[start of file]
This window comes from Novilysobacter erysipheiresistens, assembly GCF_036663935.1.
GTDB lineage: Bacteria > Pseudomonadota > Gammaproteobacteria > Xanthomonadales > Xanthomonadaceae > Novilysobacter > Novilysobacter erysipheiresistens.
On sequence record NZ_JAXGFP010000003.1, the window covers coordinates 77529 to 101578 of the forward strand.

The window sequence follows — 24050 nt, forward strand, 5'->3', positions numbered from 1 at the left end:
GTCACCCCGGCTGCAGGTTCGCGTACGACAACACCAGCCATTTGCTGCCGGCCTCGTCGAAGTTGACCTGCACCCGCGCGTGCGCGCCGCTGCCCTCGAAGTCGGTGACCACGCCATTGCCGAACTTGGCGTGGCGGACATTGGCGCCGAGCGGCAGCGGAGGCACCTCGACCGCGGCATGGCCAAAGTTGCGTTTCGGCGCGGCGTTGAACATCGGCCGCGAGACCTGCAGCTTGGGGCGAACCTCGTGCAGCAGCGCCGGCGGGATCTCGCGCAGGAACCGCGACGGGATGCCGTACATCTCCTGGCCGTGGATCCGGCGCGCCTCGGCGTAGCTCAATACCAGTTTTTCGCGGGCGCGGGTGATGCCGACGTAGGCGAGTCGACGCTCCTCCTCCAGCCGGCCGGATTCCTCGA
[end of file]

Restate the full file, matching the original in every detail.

This window comes from Novilysobacter erysipheiresistens, assembly GCF_036663935.1.
GTDB lineage: Bacteria > Pseudomonadota > Gammaproteobacteria > Xanthomonadales > Xanthomonadaceae > Novilysobacter > Novilysobacter erysipheiresistens.
On sequence record NZ_JAXGFP010000003.1, the window covers coordinates 77529 to 101578 of the forward strand.

The window sequence follows — 24050 nt, forward strand, 5'->3', positions numbered from 1 at the left end:
GTCACCCCGGCTGCAGGTTCGCGTACGACAACACCAGCCATTTGCTGCCGGCCTCGTCGAAGTTGACCTGCACCCGCGCGTGCGCGCCGCTGCCCTCGAAGTCGGTGACCACGCCATTGCCGAACTTGGCGTGGCGGACATTGGCGCCGAGCGGCAGCGGAGGCACCTCGACCGCGGCATGGCCAAAGTTGCGTTTCGGCGCGGCGTTGAACATCGGCCGCGAGACCTGCAGCTTGGGGCGAACCTCGTGCAGCAGCGCCGGCGGGATCTCGCGCAGGAACCGCGACGGGATGCCGTACATCTCCTGGCCGTGGATCCGGCGCGCCTCGGCGTAGCTCAATACCAGTTTTTCGCGGGCGCGGGTGATGCCGACGTAGGCGAGTCGACGCTCCTCCTCCAGCCGGCCGGATTCCTCGA